- A Hungarian Kassai bow, model “Agár” (Greyhound), accompanied by a set of colour-matched arrows and a leather quiver I made myself as the final piece in my handcrafting lessons. With this bow I took part in the archery training in our camp, but also went to the horseback archery. I got to choose the bow myself the first time I visited the Kassai valley and bought if off my organisation at the end of my year.
- A Hungarian bullwhip from Bohos, a well-known Hungarian whipmaker. I learned to use it in Baranta. I bought this whip on the festival in Ópusztaszer, which I had visited in the beginning of my year in Hungary.
- A small, willow-woven owl I use as a pencil cup, a gift from the major of Vereb as thanks for my help with the horses and the camp.
- I also got different things as goodbye gifts from my friends in Vereb and the surrounding area, including self-made palinka, different oils for cooking and refining made in Vereb and a bottle of wine from the very same grapes I helped harvesting in the previous autumn.
- A few books, the most important ones “Coward” by Sdravko Nenov, which I got as a present from my mentor, and “Horseback Archery” by Kassai Lajos, which Sebastian brought me back from one of his visits to the Kassai valley.
- Different new accounts on community platforms - including Couchsurfing and even Facebook (you can add me on both, they are linked here on my blog).
- Many new contacts and friends, on WhatsApp, on Facebook, on Couchsurfing, on Youthreporter and via e-mail - both Hungarian and international (not only European). I would like make a special mention here of my Baranta-people, with whom I found a group of likeminded people in a strange country who accepted me into their mids without a second’s hesitation.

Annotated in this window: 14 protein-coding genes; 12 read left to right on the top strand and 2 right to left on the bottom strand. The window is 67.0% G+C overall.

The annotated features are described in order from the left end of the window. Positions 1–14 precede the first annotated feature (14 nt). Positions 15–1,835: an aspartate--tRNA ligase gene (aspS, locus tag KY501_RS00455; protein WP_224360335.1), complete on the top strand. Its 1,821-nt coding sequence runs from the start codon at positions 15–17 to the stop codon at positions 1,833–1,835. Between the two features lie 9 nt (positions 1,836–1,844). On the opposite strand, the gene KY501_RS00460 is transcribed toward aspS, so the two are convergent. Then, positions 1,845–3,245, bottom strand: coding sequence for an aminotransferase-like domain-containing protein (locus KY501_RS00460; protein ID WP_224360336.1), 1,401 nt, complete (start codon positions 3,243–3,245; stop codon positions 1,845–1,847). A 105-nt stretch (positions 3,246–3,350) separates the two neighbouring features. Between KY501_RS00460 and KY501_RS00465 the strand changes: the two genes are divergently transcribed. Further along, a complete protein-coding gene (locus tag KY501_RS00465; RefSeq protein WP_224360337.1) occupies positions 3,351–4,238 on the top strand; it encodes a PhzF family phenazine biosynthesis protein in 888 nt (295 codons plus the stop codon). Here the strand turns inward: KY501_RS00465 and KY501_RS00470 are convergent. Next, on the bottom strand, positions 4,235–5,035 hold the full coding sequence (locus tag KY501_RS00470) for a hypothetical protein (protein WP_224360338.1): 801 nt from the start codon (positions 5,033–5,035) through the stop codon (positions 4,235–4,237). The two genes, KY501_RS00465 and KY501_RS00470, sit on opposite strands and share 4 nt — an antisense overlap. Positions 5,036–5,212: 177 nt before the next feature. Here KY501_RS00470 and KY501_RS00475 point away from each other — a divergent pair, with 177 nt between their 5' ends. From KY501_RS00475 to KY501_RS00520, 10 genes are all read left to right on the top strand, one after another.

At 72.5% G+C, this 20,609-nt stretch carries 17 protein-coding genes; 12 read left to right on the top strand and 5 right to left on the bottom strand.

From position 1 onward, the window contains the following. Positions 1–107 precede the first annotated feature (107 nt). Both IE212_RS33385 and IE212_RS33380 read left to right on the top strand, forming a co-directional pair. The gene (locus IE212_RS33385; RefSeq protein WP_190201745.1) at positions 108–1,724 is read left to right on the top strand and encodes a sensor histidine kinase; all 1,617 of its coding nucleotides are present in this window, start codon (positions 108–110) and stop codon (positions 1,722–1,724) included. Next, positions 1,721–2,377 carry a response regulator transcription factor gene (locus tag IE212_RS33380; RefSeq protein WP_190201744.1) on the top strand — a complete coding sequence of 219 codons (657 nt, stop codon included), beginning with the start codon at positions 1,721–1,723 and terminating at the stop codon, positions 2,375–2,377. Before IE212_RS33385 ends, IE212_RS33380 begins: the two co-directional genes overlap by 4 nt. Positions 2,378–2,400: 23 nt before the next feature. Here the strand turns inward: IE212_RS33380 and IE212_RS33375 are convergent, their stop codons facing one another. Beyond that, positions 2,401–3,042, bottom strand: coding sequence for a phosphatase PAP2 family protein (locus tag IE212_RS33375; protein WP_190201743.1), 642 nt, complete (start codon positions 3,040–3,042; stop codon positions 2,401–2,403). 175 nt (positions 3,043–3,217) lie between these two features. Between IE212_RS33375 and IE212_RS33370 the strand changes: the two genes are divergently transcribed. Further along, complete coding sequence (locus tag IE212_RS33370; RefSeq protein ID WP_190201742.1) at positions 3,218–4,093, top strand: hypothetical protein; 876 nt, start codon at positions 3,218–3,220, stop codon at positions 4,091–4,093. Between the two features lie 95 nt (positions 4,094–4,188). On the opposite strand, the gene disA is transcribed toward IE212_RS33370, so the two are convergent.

- New knowledge, life wisdoms and insights, which I wrote down - as good as possible - in my YouthPass (a kind of certificate for the EVS where the results of the non-linear learning achieved throughout the year are documented).
- Many exciting travel experiences in cities, areas and countries in Hungary and Europe and thus getting to know different cultures and histories.
- I am not sure if I can count this as an immaterial souvenier, but I want to mention the tattoo I got in Krakow, shortly before my year in Hungary was over, as an important token, too: a permanent reminder for myself and about how the year in Hungary has changed me, a reminder of the person I used to be, the person I am now and the person i want to become in the future.
View into the future
And what will happen now? some of you might ask now.
With my blog, in this form, nothing for the time being. “Chasing the Rainbow” was devoted to my year in Hungary, and this year is over by now.
But I found my love for travelling and living close to nature, and already managed to secure the ticket to my next adventure - next spring I am going to Canada, for some time of work and travel. How long exactly isn’t certain yet - it will also depend on the length of validity of my visa.
I plan on writing a blog about my experiences there, too, which will probably be very similar to this one and maybe even accessible on the same web-address. I also want to keep my Hungary-blog online for as long as possible, so people can still read it in the future. So, “Chasing the Rainbow” won’t simply disappear.
Expect to hear from me again, when I spread out my wings to disappear into the Wild West over the pond.
Until then: Thank you for following my blog this faithfully throughout the year! - Yours, Fraukeevs · country · culture · people · aboutme · cultureshock